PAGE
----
09/08/2016 01:08 EDT | Updated 09/08/2016 01:24 EDT

Edmonton's Rogers Place Is Finally Open

EDMONTON — The NHL Edmonton Oilers officially sever ties with their lovable lunch-bucket home today and take the keys to a new curvilinear, shiny, silver fun palace filled with four types of seats, chefs, bars and TVs.

"It's an amazing look on the outside and then you come in and see this, it's a pretty special place,'' said Connor McDavid, the Oilers star centre after being the first to test the ice last week at downtown Rogers Place.

Rogers Place replaces Rexall Place, home to the Oilers since 1974 in a city, and region, that loves the team, names streets after its players and delivers year-over-year sellout crowds.

"It's an amazing look on the outside and then you come in and see this, it's a pretty special place.'" —Connor McDavid

It seats 18,641 built at a cost of almost $614 million — a price tag shared by city taxpayers, ticket buyers and the Oilers.

It is the centrepiece of a broad plan to revitalize the city's downtown, an area long-dismissed as an after-hours hibernation zone landmarked by wind-swept parking lots and shuttered store fronts.

Around the rink, in what has been branded the Ice District, a hive of business towers, condos, and hotels, are slowly taking shape.

Inside Rogers Place, it's a world of wide seats, open concourses, curtains and walls demarcated by 38 different ticket price points.

Everything is upscale, punctuated above centre ice by a massive, high-definition scoreboard that spans blue-line to blue-line.

rogers place

Rogers Place Arena, the new home of the Edmonton Oilers, is shown in Edmonton on Wednesday. (Photo: Jason Franson/CP)

Between the lower and upper bowls are exclusive rings of executive suites, theatre suites and loge seats.

At the far end are a sports bar and an after-hours-type club. Between the blue-lines in the lower bowl are wider club seats, with exclusive lounge access.

The rink lies east-west, so in the first and third periods the Oilers will have their backs to Ottawa and will shoot toward the Rocky Mountains.

Pricier tickets, high-end food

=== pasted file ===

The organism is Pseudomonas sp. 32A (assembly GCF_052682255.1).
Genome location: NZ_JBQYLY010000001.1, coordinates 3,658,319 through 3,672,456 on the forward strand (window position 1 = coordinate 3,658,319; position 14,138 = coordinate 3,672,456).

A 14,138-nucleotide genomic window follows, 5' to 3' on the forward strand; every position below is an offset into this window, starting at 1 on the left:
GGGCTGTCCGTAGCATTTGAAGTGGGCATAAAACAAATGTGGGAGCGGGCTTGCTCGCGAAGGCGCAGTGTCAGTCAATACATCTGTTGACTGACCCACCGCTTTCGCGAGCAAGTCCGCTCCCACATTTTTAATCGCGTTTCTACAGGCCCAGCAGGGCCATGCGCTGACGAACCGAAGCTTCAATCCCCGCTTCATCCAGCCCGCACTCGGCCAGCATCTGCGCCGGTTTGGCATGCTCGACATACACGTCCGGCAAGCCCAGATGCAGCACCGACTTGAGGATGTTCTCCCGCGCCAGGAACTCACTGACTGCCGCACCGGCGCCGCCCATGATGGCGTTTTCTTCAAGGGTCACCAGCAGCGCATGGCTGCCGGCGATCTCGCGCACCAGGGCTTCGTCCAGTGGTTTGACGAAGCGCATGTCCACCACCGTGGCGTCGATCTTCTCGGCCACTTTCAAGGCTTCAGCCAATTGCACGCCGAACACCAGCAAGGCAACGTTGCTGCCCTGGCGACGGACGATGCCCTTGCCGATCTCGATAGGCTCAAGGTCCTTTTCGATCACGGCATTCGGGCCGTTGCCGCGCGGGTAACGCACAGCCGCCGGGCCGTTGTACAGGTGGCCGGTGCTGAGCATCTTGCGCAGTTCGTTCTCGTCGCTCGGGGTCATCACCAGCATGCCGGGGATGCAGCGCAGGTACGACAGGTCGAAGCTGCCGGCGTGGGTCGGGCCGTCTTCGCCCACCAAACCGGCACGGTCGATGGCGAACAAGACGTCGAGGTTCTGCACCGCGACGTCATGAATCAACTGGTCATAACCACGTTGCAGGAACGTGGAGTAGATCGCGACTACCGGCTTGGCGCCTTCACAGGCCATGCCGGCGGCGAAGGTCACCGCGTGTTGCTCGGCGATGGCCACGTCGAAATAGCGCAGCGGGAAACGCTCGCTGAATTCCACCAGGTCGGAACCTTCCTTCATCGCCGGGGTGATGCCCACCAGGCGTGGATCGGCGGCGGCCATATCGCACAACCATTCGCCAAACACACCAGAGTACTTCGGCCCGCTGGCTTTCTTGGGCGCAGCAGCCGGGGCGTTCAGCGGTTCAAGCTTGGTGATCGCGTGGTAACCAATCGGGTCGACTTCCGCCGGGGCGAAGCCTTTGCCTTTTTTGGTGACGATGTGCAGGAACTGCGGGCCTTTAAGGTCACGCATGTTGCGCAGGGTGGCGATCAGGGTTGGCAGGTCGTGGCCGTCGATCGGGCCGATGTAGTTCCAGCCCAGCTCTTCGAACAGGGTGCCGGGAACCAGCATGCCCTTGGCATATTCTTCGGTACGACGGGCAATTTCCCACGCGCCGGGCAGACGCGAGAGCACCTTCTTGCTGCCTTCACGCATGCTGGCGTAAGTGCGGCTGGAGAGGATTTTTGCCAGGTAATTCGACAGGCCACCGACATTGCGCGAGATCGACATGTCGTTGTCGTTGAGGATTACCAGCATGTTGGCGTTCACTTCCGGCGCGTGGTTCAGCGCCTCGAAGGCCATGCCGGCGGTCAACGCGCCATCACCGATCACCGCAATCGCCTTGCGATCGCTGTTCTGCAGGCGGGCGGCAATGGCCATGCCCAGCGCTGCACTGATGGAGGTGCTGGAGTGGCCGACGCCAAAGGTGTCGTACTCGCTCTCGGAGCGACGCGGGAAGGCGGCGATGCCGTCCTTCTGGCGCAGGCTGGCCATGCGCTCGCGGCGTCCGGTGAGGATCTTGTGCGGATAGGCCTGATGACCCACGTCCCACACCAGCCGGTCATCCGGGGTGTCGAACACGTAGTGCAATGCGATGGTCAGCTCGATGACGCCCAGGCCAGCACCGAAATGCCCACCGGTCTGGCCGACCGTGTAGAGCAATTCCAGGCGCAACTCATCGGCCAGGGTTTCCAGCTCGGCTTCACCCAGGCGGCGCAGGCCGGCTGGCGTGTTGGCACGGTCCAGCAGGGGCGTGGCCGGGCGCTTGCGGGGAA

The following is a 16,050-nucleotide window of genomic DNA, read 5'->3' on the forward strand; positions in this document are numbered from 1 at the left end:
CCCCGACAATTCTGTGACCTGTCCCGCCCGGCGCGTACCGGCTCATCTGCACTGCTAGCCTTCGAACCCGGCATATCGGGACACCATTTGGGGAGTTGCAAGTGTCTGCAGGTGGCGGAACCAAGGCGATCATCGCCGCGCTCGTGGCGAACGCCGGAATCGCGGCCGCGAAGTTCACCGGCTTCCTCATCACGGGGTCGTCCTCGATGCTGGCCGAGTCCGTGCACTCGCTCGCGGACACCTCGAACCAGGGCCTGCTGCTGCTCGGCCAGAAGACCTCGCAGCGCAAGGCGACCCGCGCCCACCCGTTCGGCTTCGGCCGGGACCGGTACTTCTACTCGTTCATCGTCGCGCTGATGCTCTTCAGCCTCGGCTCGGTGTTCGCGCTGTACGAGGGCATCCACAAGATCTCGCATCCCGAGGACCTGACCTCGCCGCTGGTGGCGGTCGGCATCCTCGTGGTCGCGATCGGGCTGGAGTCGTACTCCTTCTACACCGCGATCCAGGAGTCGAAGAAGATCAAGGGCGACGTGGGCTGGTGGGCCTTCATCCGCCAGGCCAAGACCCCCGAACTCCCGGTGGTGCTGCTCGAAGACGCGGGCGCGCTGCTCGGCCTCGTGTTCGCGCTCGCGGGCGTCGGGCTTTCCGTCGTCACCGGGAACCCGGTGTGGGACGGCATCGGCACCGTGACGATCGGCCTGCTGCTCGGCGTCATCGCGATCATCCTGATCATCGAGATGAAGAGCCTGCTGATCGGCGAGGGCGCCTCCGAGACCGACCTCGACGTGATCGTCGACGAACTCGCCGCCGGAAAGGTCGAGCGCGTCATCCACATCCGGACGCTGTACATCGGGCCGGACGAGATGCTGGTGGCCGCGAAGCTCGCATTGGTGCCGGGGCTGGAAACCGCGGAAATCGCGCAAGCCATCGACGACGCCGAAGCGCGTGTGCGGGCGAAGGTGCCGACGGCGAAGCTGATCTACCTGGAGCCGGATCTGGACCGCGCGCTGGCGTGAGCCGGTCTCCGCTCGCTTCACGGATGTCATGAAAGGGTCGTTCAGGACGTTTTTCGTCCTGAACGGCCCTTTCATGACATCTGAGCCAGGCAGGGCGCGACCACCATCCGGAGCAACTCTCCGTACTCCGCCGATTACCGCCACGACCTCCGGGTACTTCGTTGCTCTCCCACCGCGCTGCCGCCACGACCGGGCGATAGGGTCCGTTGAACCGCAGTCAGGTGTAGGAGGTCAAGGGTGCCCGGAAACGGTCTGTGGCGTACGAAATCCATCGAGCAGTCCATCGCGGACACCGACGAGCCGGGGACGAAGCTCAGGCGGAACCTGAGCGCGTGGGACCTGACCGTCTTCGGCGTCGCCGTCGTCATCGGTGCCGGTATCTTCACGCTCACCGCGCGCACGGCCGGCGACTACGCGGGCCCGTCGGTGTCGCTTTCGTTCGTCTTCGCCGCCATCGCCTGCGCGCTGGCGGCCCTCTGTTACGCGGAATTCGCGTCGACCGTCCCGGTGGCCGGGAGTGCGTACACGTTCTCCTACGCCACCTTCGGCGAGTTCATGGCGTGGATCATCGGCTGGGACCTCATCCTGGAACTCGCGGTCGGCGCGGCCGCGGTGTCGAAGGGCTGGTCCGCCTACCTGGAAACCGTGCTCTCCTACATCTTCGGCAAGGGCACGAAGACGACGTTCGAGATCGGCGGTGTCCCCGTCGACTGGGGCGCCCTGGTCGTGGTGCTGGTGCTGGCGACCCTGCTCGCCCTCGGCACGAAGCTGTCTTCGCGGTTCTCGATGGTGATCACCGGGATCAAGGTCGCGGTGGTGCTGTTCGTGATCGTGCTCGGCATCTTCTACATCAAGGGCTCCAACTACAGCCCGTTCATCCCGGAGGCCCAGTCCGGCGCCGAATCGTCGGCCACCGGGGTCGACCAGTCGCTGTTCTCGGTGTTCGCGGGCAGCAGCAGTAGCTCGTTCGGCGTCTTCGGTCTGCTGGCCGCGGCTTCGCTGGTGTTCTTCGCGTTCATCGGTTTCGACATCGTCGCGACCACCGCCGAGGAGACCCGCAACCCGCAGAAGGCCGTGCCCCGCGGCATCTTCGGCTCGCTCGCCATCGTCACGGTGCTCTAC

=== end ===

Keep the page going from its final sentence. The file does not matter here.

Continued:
Ticket prices are higher than Rexall Place, in some cases double for a similarly located seat. A season ticket in the corner nosebleeds is $2,600. Sitting near the boards near centre ice for the year will cost $9,765.

If you want to sit in the loge area by the rail with a drink in your hand for the season, that will be $15,750, please.

The food is varied and rises to the high end: butter chicken curry, bison burger, perogy nachos, organic red beet and frisee salad, hot rum buns.

There will be multiple art installations, including the three-metre high bronze statue of Wayne Gretzky hoisting the Stanley Cup, which had been in front of Rexall Place.

The ribbon-cutting caps years of melodrama, debate, negotiation, bluff, bluster, apologies and anger that began when Oilers owner Daryl Katz bought the team in 2008 and immediately began beating the drum for a new home.

Katz and the city councillors came together and apart like an accordion as they haggled over who should pay what.

They had a deal in 2011, only to see it fall apart when Katz took another look at the numbers.

Neither side would blink. Katz wooed Seattle as a relocation choice. Fans fumed. Katz apologized. Councillors and Katz came back together. In the spring of 2013 they had a deal.

Concerns still remain over the rink, given the increase in traffic and the impact on low-income downtown residents and the homeless.

rogers place

A YouTube still shows the arena under construction in 2015. (Rogers Place/YouTube)

Meanwhile, the Oilers, and their fans, need a pick-me-up.

The team, home to hockey's last great dynasty, has missed the playoffs for 10 consecutive seasons. If they miss again in their new home it will be an NHL-record 11.

They're hoping that McDavid, one of the most highly sought-after junior players since Sidney Crosby, will be the catalyst to turn Rogers Place into Rexall redux, where Stanley Cups are lifted and oil-drop faithful can once again revel in the glory of their times.

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